Episode 060: How Do You Fix That?

We want to thank our top Patrons on Patreon: Jameson Elam, Stu Morrison, Scott McWilliams, Elliot Trent, Michael Schuler, Matt Kummell, Ty Moser, New England Woodworking Studio, Glen Vajcner, Adam Zawalich, Nick Hinson, and Dave Barlow!  You too can support the show by purchasing a T-Shirt, donating, or become a monthly patron as well.  If you choose to become a patron you can get the show’s pre-release, a sticker, or other rewards based on the level you choose.

Thanks to Marshall Toy, Scott Haun, Sebastian Ollari, Justin Capogna, Matt Cremona, Nick Carruthers, Robert Bakie, Tim Holiner, Dave Bebee, Brodie Brickey, Modern Builds (Mike Montgomery), Eric Burke, Christopher Pickslay, JM Tosses, Terry Mulligan, Eric Schneider, Joe Pierce, Kyle Walker, Daniel Mendoza, Michael Jeffcoat, Kyle Thomas, Bruce Cooper, and Steve Avery for your support on Patreon as well.

New t-shirts and hoodies for sale on the website.  Claim yours now!

What’s Going On In The Shop

Kyle – Guest on the Reclaimed Audio Podcast.

Sean – Still working on the walnut mid century modern bed and night stands.  Did some veneering. Released a video on flush trimming at the table saw.

Brian – Played farmer

Main Topic – What to do when things go wrong?

Guest Question: 

Keith Decent – How do we plan our builds?  Drawings/renderings/etc.?  Also, do we ever build other people’s designs?  Follow Keith on Twitter, Instagram, YouTube

Listener Questions, Email, and Comments:

Matt – Homies! Two turning questions… I’m trying out segmented turning for the first time. It’s a really heavy investment in time… Kyle, when you stack your rings on the lathe, how long do you wait between adding layers? If you’re going to turn the pieces as you go, how long do you let the glue cure? Second, and only semi-related… is there any good use for a turning tool when it can’t be sharpened anymore? My first bowl gouge just got to the point where the sharpening jig doesn’t have enough flute to grab onto anymore… thanks fellas!!

James – Hey guys!

 I love listening to the podcast and keeping up with all your projects, keep it up!
You guys have given me inspiration to take on more and more commissions lately and that is awesome! But I’ve been finding out that people hate the word “plywood”. High quality veneered plywood is a great option, as you guys know, for keeping the price down and making stable furniture. It seems, however, that anytime I bring up using plywood in a piece, no matter how I explain it, people look at me like I’ve just insulted them!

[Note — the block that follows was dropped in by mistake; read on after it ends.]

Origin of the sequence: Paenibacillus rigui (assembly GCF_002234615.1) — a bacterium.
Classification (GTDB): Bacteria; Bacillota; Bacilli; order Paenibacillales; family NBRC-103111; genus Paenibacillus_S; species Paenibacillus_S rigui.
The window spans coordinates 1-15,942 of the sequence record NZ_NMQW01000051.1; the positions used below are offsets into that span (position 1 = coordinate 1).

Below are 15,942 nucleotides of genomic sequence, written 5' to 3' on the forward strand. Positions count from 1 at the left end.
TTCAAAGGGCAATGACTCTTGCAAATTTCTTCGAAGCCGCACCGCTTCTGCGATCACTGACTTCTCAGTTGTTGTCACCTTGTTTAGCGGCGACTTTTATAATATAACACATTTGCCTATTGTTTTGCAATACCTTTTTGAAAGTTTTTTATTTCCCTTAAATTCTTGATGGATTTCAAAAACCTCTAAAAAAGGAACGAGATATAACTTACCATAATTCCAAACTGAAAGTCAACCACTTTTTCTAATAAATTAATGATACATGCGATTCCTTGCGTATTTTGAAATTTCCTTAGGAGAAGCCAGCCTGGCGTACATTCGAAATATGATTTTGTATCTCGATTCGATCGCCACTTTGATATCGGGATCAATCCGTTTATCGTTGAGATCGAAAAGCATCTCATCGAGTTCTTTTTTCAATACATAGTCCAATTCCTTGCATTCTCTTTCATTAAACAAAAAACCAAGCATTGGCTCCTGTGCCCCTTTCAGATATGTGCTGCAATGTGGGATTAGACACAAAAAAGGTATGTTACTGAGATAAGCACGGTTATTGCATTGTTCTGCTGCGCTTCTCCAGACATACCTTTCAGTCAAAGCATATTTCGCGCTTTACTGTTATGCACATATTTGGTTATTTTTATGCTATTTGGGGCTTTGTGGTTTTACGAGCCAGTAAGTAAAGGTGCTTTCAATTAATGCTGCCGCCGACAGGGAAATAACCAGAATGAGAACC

I know that you guys use plywood in some high quality builds (Credenza/prism table) and I’m wondering how you go about discussing that with the client without scaring them off.
Whether it gets answered or not, you guys have been a huge inspiration to me, and I appreciate all of your content and advice. You’re helping out the nights and weekends folks a lot each week!
Dyami – What’s a good white stain that will still show the wood grain.
Tim – Track saw v Table saw v Bandsaw.  Which order do you buy them in as a new woodworker?
ManCrafting – Are we going to Atlanta for The Woodworking Show in April?
iTunes Ratings

Kevin Pomer – Short Review – 5 Stars – You guys are awesome!  Thanks for a great podcast!

Spencer Street – Helping Kyle Out – 5 Stars – A great podcast to listen to when you can’t be in your shop getting dusty.  Keep up the great work!

If you have comments, questions, or suggested topics for future shows you can email us at contact@thedustylife.com.  Follow the show on Twitter and Instagram @thedustylife. You can support the show by purchasing some merchandise, clicking the donate button for a one-time donation, or by becoming a monthly patron to help us keep this bus rolling.

Check out our individual websites (mccauleysdesign.com, woodbytoth.com, and seanrubino.com), our social media platforms, YouTube channels, subscribe!, and spread the word to friends, family, and coworkers.

Also, consider subscribing to The Dusty Life Podcast through iTunes, SoundCloud, Google Play, or the click the RSS on our homepage at thedustylife.com and please leave us a rating as it helps climb the ever growing podcast charts.

Episode 059: Questions and Answers

We want to thank our top Patrons on Patreon: Jameson Elam, Stu Morrison, Scott McWilliams, Elliot Trent, Michael Schuler, Matt Kummell, Ty Moser, New England Woodworking Studio, Glen Vajcner, Adam Zawalich, and Nick Hinson!  You too can support the show by purchasing a T-Shirt, donating, or become a monthly patron as well.  If you choose to become a patron you can get the show’s pre-release, a sticker, or other rewards based on the level you choose.